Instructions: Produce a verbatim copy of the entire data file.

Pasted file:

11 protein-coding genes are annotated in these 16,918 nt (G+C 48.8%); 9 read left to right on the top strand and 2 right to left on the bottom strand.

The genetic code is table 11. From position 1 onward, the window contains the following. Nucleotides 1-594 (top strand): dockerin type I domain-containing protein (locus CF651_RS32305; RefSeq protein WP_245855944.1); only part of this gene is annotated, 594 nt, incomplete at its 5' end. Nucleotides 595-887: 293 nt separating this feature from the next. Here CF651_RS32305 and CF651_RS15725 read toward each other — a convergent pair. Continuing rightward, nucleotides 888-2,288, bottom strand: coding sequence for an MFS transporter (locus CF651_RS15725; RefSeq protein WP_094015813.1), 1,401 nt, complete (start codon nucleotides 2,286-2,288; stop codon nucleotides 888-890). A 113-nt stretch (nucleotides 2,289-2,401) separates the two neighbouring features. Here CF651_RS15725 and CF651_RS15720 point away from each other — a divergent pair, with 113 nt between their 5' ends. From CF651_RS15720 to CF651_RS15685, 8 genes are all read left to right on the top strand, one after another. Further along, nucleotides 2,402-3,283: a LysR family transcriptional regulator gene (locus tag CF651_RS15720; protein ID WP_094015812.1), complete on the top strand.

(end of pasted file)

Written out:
11 protein-coding genes are annotated in these 16,918 nt (G+C 48.8%); 9 read left to right on the top strand and 2 right to left on the bottom strand.

The genetic code is table 11. From position 1 onward, the window contains the following. Nucleotides 1-594 (top strand): dockerin type I domain-containing protein (locus CF651_RS32305; RefSeq protein WP_245855944.1); only part of this gene is annotated, 594 nt, incomplete at its 5' end. Nucleotides 595-887: 293 nt separating this feature from the next. Here CF651_RS32305 and CF651_RS15725 read toward each other — a convergent pair. Continuing rightward, nucleotides 888-2,288, bottom strand: coding sequence for an MFS transporter (locus CF651_RS15725; RefSeq protein WP_094015813.1), 1,401 nt, complete (start codon nucleotides 2,286-2,288; stop codon nucleotides 888-890). A 113-nt stretch (nucleotides 2,289-2,401) separates the two neighbouring features. Here CF651_RS15725 and CF651_RS15720 point away from each other — a divergent pair, with 113 nt between their 5' ends. From CF651_RS15720 to CF651_RS15685, 8 genes are all read left to right on the top strand, one after another. Further along, nucleotides 2,402-3,283: a LysR family transcriptional regulator gene (locus tag CF651_RS15720; protein ID WP_094015812.1), complete on the top strand.